Have a look and tell us your point of view. All the Best , Louis and Ian www.boltontownhomes.com
Real Estate Insight From BNN's Linda Nazareth
I guess you could take the view that the economic crisis of 2008/09 is behind us and we are on to new crises so looking back doesn't help anyone. I would disagree with that. To me, the global crisis was such a catastrophe and such a comedy of errors that it will affect the world economy for years to come. So I'm all for looking back and trying to understand what happened.
That's why I was so interested to see a report from the New York Fed this week looking at the role of speculators in the U.S. housing market bubble (there are a lot of tellings of the tale of the global economic collapse, but in all of them, the bursting of the U.S. housing bubble figures prominently).
The New York Fed points the finger at speculators as having played a much bigger role in the housing collapse than had previously been thought. Some of the statistics they have come up with are fascinating.
Apparently, at the peak of the boom in 2006, over one-third of all U.S. home purchase lending was to people who already owned at least one house. In the four states that eventually crashed the hardest - Arizona, California, Florida and Nevada - the share was about 45 percent. In that year, investors owning three or more homes were responsible for 30 percent of mortgage originations, about triple their share compared to 2000.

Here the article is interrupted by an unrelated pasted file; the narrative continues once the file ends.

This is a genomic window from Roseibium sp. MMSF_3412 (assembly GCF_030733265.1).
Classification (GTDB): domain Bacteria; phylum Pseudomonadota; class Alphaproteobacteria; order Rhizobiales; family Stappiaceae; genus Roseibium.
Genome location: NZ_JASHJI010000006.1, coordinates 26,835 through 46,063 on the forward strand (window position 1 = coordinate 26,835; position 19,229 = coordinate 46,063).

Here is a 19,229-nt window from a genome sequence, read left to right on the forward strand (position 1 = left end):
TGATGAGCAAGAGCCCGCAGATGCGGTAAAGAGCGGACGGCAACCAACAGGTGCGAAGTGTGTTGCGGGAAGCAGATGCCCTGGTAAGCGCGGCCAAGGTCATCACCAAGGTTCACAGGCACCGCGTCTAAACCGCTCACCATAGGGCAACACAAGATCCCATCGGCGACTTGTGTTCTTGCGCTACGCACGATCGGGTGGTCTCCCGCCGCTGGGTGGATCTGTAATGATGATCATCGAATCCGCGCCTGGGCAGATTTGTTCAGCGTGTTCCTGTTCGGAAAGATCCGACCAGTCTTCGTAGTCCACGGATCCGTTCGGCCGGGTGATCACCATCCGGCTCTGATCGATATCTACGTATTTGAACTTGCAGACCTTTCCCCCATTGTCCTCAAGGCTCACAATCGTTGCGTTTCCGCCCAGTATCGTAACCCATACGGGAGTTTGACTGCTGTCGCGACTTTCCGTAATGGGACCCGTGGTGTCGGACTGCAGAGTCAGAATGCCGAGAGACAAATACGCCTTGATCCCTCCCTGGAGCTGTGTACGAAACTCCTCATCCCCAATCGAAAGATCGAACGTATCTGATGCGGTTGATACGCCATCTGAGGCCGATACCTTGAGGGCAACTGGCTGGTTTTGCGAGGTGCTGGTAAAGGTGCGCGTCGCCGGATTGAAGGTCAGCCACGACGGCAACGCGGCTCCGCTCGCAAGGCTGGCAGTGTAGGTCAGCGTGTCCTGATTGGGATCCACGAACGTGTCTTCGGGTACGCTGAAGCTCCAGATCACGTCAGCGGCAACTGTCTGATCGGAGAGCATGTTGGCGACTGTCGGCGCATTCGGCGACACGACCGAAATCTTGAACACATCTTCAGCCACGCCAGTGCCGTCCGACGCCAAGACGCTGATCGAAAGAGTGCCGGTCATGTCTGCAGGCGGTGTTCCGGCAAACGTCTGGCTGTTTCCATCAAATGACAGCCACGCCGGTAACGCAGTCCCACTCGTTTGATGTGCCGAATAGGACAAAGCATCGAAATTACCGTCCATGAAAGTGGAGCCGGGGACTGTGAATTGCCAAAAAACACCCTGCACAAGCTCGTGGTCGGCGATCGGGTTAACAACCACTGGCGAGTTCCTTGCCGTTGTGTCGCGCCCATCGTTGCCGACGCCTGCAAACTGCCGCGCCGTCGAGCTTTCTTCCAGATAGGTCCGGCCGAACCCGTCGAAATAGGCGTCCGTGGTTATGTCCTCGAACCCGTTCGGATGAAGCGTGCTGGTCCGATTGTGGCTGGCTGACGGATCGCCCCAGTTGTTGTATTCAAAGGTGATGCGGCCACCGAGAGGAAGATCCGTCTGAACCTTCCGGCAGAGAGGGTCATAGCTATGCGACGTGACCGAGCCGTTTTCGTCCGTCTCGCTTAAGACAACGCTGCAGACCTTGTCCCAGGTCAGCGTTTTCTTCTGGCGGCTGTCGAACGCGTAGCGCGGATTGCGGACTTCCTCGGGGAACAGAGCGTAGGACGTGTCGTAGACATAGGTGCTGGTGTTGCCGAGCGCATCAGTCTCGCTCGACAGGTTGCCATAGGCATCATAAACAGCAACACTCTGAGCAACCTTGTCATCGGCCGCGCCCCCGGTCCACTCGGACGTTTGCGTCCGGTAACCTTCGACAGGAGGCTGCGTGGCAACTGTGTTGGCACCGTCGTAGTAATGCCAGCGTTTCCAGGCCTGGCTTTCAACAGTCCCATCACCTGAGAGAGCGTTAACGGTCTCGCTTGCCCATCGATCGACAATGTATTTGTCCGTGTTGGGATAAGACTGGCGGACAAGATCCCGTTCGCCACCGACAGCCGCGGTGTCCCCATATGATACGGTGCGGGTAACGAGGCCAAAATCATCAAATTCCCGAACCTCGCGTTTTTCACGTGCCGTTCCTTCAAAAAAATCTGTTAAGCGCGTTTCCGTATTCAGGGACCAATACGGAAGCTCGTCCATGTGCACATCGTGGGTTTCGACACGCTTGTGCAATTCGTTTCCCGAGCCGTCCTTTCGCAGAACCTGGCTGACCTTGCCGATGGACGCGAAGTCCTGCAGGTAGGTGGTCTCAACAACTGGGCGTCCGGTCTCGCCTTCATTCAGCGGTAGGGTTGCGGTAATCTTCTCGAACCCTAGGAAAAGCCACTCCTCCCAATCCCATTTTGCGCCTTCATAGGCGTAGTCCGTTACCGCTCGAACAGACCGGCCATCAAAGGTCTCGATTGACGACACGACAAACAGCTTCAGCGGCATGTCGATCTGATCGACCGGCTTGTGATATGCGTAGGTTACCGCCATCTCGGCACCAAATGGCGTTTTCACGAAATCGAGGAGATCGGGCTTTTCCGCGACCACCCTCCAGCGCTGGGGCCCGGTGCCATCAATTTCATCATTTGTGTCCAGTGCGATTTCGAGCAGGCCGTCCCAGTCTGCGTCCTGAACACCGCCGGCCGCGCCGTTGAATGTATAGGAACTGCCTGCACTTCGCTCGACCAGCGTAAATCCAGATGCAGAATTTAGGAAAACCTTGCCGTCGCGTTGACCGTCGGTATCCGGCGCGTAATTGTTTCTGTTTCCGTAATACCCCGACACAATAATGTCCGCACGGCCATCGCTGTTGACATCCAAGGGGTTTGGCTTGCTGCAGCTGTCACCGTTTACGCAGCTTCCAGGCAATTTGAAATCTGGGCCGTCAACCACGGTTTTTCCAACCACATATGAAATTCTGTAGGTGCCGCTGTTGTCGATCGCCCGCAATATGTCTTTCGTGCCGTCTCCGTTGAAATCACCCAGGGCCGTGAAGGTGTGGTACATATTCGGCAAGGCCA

Thing is, investors behave differently than owner-occupiers at the best of times. For owner-occupiers - the basic, plain-vanilla-American-dream types - the focus is on what the monthly payments are going to be, which is why many scramble to maximize their down payments. Investors, however, don't plan to hold for long, so they care less about the payments, and much more about now having to pay out too much as a down payment.
The Fed study shows that investors were much more likely than owner-occupiers to use nonprime credit to put as little as possible down, and to buy as many properties as possible. They kept doing it, even as prices spiraled.
And then, of course, prices stopped spiraling and investors defaulted, actually at much higher rates than owner-occupiers. There was no American Dream at stake for the investors, after all, just money. Abandoning their investments was the most rational choice.
I must admit, in the past I have tended to blame over-reaching homeowners for the crisis as much as any other player, but if you look at the evidence they may really only deserve a small part of the blame. You can see the entire study here.
So what are the implications of this?
The takeaway seems to be that there is some role for regulation to curb crazy property booms, especially when speculators seem to be getting involved. Canada did that a couple of years ago, and right now China is putting in rules to curb their own insane property markets.
It might all seem kind of anti-business, but it would seem that when the crashes come, they take more than individual investors along for the ride.